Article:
Didi Goes Bye Bye - InvestingChannel

Didi Goes Bye Bye

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Alternative Ways To Invest In China

In our main story, we cover China’s recent moves to take its companies off American stock exchanges and push them back to Hong Kong.

For many US investors, that makes investing in China toxic.

But that doesn’t make it impossible.

While individual companies may be off the table, we can still use Chinese ETFs to invest in China and diversify our risk.

ETFs directly invest in the listed share on the home exchanges for foreign companies. So, they aren’t subject to delisting.

There are two popular Chinese ETFs we want to cover.

The first is the iShares China Large-Cap ETF FXI.

This ETF tracks a market-cap-weighted index of the 50 largest Chinese stocks traded on the Hong Kong Stock Exchange. 

The top 10 include the following:

The second is the Xtrackers Harvest CSI 300 China A-Shares ETF ASHR.

This ETF tracks an index of the 300 largest and most liquid Chinese shares traded on the Shanghai and Shenzhen exchanges.

The top 10 include the following:

The big difference between these two is where they invest.

FXI owns companies listed on the Hong Kong Hang Seng exchange.

ASHR owns companies listed in mainland China’s Shanghai and Shenzhen.

Remember, Hong Kong still operates somewhat differently than the rest of China, though less so these days.

These two ETFs are good options to invest in China without worrying about the risk of a company delisting.


Didi Goes Bye Bye

Key Takeaways

  • Chinese officials told ride-hailing service Didi to delist from US exchanges.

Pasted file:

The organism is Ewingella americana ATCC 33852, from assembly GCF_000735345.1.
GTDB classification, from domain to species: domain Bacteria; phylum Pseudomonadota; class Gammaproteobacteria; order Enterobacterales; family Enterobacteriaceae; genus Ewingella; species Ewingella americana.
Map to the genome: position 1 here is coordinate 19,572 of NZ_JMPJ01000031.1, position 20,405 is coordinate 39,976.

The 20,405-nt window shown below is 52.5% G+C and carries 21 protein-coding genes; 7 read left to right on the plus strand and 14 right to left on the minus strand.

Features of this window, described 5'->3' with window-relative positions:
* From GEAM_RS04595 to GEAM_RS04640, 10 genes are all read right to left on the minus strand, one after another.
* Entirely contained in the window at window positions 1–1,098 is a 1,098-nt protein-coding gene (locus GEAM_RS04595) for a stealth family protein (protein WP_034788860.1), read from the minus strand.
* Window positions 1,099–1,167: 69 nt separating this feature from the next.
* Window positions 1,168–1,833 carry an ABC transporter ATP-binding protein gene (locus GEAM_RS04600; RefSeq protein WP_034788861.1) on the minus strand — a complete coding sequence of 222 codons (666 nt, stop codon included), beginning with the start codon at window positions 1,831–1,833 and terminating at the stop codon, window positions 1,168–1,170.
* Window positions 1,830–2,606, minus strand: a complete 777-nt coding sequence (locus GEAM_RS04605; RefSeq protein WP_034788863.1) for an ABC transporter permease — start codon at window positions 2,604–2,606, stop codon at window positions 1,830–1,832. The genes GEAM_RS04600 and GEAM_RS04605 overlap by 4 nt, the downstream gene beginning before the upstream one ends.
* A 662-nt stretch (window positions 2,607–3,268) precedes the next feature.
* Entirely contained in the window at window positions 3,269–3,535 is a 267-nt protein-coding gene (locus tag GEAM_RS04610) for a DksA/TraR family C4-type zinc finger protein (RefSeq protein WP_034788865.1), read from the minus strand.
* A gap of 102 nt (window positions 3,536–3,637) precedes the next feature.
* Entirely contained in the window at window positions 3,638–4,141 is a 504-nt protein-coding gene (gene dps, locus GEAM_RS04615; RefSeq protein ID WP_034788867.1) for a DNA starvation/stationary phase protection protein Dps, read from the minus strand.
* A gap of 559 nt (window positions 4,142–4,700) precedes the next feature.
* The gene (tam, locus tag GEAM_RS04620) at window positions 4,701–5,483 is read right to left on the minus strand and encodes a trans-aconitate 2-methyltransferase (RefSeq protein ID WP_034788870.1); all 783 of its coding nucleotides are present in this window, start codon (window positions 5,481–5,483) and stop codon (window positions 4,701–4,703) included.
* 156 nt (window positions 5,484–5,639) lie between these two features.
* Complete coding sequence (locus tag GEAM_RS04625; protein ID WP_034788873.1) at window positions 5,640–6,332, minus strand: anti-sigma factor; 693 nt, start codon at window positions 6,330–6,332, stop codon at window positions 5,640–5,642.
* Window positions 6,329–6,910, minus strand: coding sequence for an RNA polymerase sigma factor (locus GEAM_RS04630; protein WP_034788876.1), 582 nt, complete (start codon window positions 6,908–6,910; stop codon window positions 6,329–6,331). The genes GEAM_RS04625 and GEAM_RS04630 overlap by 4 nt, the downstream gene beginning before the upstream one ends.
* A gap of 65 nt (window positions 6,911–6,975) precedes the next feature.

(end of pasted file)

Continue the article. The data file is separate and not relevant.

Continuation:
• Regulators will no longer allow companies to use Variable Interest Entities (VIE) to list on American exchanges, only Hong Kong.
  • That effectively cuts off all future IPOs for Chinese companies in the US.

Didi (DIDI) won’t be traded on US exchanges much longer after China’s government took another step into its data-sharing crackdown.

Delist or Be Gone!

Chinese regulators told Didi the company needed to delist from American exchanges immediately.

The IPO, which hit with fanfare back in June, immediately slammed into a brick wall when government officials raised concerns about data sharing issues.

China’s latest move aims to crack down on Variable Interest Entities (VIEs) that company’s like Alibaba (BABA), Baidu (BIDU), and other Chinese companies used to list on American exchanges.

At the same time, Washington seeks to tighten restrictions on Chinese companies listed on American exchanges, aiming to tighten auditing requirements.

The Future of Chinese Stocks In America

The move is expected to keep many Chinese tech firms from listing on American exchanges, instead opting for Hong Kong’s Hang Seng.

That’s not as ideal as listing on the US exchanges but not terrible either.

Still, that could impact nearly $1.1 trillion of US investments.

China is also preparing new rules that would require companies with more than 1 million users to go through a cybersecurity review before listing outside China.

For most tech startups, that may prove to be an insurmountable hurdle.

The Bottom Line: All Chinese stocks listed in the U.S. are at risk of delisting no matter what they do.

If you own or plan to own any of these companies, make sure you account for this additional risk.